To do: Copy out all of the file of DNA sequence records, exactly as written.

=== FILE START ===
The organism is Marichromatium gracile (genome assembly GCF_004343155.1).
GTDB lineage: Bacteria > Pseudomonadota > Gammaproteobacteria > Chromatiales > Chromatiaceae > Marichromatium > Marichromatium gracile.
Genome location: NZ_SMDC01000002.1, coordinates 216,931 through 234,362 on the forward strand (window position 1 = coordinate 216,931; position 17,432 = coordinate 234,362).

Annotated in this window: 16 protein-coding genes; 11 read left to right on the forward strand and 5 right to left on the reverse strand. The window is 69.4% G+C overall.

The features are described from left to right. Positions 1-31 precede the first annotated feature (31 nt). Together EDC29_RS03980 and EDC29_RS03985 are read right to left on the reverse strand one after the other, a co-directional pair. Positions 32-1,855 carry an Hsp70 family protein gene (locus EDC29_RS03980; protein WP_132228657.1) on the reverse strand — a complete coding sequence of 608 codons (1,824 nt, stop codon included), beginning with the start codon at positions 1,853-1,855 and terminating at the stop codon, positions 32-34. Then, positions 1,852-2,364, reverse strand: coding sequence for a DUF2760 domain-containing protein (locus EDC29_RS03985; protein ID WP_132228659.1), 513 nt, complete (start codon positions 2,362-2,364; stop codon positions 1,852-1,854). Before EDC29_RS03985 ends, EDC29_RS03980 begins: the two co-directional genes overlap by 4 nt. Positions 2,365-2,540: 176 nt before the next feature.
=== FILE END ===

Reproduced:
The organism is Marichromatium gracile (genome assembly GCF_004343155.1).
GTDB lineage: Bacteria > Pseudomonadota > Gammaproteobacteria > Chromatiales > Chromatiaceae > Marichromatium > Marichromatium gracile.
Genome location: NZ_SMDC01000002.1, coordinates 216,931 through 234,362 on the forward strand (window position 1 = coordinate 216,931; position 17,432 = coordinate 234,362).

Annotated in this window: 16 protein-coding genes; 11 read left to right on the forward strand and 5 right to left on the reverse strand. The window is 69.4% G+C overall.

The features are described from left to right. Positions 1-31 precede the first annotated feature (31 nt). Together EDC29_RS03980 and EDC29_RS03985 are read right to left on the reverse strand one after the other, a co-directional pair. Positions 32-1,855 carry an Hsp70 family protein gene (locus EDC29_RS03980; protein WP_132228657.1) on the reverse strand — a complete coding sequence of 608 codons (1,824 nt, stop codon included), beginning with the start codon at positions 1,853-1,855 and terminating at the stop codon, positions 32-34. Then, positions 1,852-2,364, reverse strand: coding sequence for a DUF2760 domain-containing protein (locus EDC29_RS03985; protein ID WP_132228659.1), 513 nt, complete (start codon positions 2,362-2,364; stop codon positions 1,852-1,854). Before EDC29_RS03985 ends, EDC29_RS03980 begins: the two co-directional genes overlap by 4 nt. Positions 2,365-2,540: 176 nt before the next feature.